What a treasure to have this piece to create amazing breads and pastas. It's a board my grandfather made for my grandmother for making pasta and bread from scratch. I have spoken of my Hungarian grandparents here on the blog before and somewhat coined a phrase from my grandmother, "If she did not grow it, pluck it or kill it she — was not eating it!"
My parents have had this board stored away in their attic and I recently mentioned that I would like to have it and start using it. Well, my wish was granted! The board and the tools above are what everything looked like after I cleaned and restored the lot for use. The pictures and process of bringing the board, spoon, and rolling pins above out of the closet and back into cooking action are detailed out in today's post.
The bottom of the board shows the mismatch of screws and nails my grandfather used to put these mismatched pieces of wood together — which makes the piece all the more intriguing to me. The reddish patina also adds to its aged character.
First up after a good surface wiping with a dry cloth, I sanded the board with a fine grit sanding block.Taking off the first layer and giving the board a fresh surface without creating any major scratching was a good start:
Next up, I generously applied mineral oil worked it into the surface with one of my rags —this really brought out some beautiful lines in the wood while putting a protective barrier on it at the same time. I put on 1 coat and waited 24 hours before applying the second coat.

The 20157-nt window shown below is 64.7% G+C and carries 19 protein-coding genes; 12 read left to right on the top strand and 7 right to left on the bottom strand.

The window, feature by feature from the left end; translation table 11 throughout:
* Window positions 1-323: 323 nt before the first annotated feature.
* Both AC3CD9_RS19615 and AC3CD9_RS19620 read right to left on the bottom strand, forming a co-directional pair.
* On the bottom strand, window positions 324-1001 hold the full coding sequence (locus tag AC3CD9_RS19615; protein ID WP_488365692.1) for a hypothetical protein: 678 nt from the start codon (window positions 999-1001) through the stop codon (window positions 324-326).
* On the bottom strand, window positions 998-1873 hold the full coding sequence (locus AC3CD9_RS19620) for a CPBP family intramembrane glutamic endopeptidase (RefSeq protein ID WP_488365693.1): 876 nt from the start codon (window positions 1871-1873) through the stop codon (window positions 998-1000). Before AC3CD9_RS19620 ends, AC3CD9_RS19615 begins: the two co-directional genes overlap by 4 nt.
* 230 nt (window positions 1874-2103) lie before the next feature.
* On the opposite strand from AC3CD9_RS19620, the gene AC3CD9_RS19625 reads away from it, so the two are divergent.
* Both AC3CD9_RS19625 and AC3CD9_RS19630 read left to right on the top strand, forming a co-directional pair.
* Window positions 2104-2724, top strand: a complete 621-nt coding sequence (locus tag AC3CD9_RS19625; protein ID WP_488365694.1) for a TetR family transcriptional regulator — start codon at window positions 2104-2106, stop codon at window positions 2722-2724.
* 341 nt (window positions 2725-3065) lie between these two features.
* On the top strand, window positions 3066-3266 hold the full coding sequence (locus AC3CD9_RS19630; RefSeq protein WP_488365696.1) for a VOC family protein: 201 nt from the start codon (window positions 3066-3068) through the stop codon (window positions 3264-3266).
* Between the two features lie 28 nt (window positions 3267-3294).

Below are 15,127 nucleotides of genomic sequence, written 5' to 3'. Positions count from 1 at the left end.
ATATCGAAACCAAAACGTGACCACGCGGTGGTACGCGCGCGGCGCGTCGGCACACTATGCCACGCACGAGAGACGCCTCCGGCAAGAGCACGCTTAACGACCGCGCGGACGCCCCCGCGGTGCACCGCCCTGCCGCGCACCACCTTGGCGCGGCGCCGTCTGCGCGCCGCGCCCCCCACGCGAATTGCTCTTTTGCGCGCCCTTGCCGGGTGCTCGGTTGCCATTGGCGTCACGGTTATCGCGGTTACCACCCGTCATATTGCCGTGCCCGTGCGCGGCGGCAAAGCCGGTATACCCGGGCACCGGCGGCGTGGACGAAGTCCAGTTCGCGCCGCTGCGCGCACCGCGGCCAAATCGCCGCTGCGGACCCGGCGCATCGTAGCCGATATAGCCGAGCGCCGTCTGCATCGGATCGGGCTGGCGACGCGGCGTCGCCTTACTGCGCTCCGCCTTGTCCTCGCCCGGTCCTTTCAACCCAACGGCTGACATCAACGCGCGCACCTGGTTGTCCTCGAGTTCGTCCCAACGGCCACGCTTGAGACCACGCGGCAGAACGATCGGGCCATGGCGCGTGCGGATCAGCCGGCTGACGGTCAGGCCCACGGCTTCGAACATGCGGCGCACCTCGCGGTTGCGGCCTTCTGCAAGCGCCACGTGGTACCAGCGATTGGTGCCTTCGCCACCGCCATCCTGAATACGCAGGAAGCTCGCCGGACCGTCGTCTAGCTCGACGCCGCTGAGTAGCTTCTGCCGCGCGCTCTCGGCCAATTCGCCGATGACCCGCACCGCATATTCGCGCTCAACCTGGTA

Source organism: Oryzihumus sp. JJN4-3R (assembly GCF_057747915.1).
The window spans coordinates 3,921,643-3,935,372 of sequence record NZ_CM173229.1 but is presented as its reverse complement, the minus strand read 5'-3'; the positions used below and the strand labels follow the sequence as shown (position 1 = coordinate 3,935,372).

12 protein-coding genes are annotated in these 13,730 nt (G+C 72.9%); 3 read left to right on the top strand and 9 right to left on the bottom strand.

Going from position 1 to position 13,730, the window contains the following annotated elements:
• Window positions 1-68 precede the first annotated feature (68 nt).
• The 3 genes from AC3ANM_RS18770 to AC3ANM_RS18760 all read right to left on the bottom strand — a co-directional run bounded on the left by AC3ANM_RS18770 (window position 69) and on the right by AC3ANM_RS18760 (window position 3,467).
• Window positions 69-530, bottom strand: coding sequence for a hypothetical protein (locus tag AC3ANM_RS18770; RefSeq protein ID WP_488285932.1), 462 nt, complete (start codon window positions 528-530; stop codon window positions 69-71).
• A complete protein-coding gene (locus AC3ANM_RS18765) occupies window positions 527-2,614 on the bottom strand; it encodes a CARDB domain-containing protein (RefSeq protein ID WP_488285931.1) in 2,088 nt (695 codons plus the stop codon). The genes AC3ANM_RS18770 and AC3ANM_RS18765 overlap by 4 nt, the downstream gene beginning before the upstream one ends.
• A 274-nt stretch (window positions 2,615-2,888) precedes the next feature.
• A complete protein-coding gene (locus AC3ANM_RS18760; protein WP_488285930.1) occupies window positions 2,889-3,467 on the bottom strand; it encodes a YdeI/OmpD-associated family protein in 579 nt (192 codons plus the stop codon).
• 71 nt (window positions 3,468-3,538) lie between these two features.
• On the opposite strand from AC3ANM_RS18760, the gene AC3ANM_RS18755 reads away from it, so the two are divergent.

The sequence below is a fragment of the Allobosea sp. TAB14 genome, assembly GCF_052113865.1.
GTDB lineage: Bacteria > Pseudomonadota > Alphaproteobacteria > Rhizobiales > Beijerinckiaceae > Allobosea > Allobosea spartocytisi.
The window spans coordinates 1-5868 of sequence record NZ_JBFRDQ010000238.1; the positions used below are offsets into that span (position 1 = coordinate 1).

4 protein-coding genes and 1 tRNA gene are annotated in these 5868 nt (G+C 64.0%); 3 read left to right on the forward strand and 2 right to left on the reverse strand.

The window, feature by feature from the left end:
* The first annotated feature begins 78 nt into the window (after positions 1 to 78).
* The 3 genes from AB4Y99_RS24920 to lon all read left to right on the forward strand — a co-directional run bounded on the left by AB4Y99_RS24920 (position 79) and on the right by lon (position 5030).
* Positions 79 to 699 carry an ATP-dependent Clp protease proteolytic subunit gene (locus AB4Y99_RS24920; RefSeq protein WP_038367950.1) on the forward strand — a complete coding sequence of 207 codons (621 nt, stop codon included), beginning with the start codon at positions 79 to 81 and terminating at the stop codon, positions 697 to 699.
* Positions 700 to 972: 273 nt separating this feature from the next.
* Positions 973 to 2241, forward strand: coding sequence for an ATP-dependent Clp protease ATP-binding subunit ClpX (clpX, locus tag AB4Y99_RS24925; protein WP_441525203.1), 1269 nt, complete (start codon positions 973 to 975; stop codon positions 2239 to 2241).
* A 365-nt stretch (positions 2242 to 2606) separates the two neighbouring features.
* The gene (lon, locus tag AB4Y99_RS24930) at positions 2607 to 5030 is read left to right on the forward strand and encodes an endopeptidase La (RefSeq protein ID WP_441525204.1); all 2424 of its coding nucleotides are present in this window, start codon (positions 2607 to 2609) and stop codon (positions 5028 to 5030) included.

The spoon has it's own character as it was also made by my grandfather out of a single piece of wood. It measures a whopping 25 inches in length and would have been used to stir large pots on the stove — and certainly a big pot of Hungarian goulash.
Here are all the pieces after being sanded and treated with mineral oil. The board especially took on new life if you refer back to the dull thirsty wood in the second photo.
So I hope my grandmother (Nagymama) or grandfather (Nagyapa) is looking down smiling that this board has been brought back to life and will once again be filled with the simple ingredients of flour, eggs, and salt to create many wonderful dishes.
This fall the board will play an important part in posts I bring to the blog as I venture into pasta and bread making. Is there a particular kitchen tool or utensil passed down that has sentimental value and is still getting used on a regular basis in your kitchen? The board and spoon above are definitely those for me.
E.A.T. local E.A.T. well